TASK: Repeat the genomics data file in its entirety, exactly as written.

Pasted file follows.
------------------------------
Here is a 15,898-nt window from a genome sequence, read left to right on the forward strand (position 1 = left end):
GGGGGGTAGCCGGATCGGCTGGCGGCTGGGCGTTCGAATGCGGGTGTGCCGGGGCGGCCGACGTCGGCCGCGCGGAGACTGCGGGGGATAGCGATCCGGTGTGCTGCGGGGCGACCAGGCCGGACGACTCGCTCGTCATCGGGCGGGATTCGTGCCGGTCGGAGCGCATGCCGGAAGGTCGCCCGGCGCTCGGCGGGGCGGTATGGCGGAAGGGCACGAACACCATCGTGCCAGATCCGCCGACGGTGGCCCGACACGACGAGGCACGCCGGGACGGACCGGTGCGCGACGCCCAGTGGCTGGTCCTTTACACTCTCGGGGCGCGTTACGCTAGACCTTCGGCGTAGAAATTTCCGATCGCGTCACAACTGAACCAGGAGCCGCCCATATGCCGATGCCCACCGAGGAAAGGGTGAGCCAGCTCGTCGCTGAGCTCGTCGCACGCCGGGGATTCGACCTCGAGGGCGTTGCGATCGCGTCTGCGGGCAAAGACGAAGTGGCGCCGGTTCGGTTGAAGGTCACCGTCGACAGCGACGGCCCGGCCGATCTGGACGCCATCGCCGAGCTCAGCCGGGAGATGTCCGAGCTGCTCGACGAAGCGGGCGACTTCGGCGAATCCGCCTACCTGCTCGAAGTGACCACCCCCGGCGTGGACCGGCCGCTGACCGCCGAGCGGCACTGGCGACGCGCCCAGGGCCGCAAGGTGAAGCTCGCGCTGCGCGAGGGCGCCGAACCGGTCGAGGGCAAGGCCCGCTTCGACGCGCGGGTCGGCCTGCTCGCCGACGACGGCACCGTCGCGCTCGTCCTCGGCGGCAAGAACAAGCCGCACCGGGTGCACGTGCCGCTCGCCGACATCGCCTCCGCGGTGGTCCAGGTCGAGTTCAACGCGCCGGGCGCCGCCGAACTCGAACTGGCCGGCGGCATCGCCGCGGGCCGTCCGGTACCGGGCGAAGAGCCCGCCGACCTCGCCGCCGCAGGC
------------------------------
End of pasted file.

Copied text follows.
Here is a 15,898-nt window from a genome sequence, read left to right on the forward strand (position 1 = left end):
GGGGGGTAGCCGGATCGGCTGGCGGCTGGGCGTTCGAATGCGGGTGTGCCGGGGCGGCCGACGTCGGCCGCGCGGAGACTGCGGGGGATAGCGATCCGGTGTGCTGCGGGGCGACCAGGCCGGACGACTCGCTCGTCATCGGGCGGGATTCGTGCCGGTCGGAGCGCATGCCGGAAGGTCGCCCGGCGCTCGGCGGGGCGGTATGGCGGAAGGGCACGAACACCATCGTGCCAGATCCGCCGACGGTGGCCCGACACGACGAGGCACGCCGGGACGGACCGGTGCGCGACGCCCAGTGGCTGGTCCTTTACACTCTCGGGGCGCGTTACGCTAGACCTTCGGCGTAGAAATTTCCGATCGCGTCACAACTGAACCAGGAGCCGCCCATATGCCGATGCCCACCGAGGAAAGGGTGAGCCAGCTCGTCGCTGAGCTCGTCGCACGCCGGGGATTCGACCTCGAGGGCGTTGCGATCGCGTCTGCGGGCAAAGACGAAGTGGCGCCGGTTCGGTTGAAGGTCACCGTCGACAGCGACGGCCCGGCCGATCTGGACGCCATCGCCGAGCTCAGCCGGGAGATGTCCGAGCTGCTCGACGAAGCGGGCGACTTCGGCGAATCCGCCTACCTGCTCGAAGTGACCACCCCCGGCGTGGACCGGCCGCTGACCGCCGAGCGGCACTGGCGACGCGCCCAGGGCCGCAAGGTGAAGCTCGCGCTGCGCGAGGGCGCCGAACCGGTCGAGGGCAAGGCCCGCTTCGACGCGCGGGTCGGCCTGCTCGCCGACGACGGCACCGTCGCGCTCGTCCTCGGCGGCAAGAACAAGCCGCACCGGGTGCACGTGCCGCTCGCCGACATCGCCTCCGCGGTGGTCCAGGTCGAGTTCAACGCGCCGGGCGCCGCCGAACTCGAACTGGCCGGCGGCATCGCCGCGGGCCGTCCGGTACCGGGCGAAGAGCCCGCCGACCTCGCCGCCGCAGGC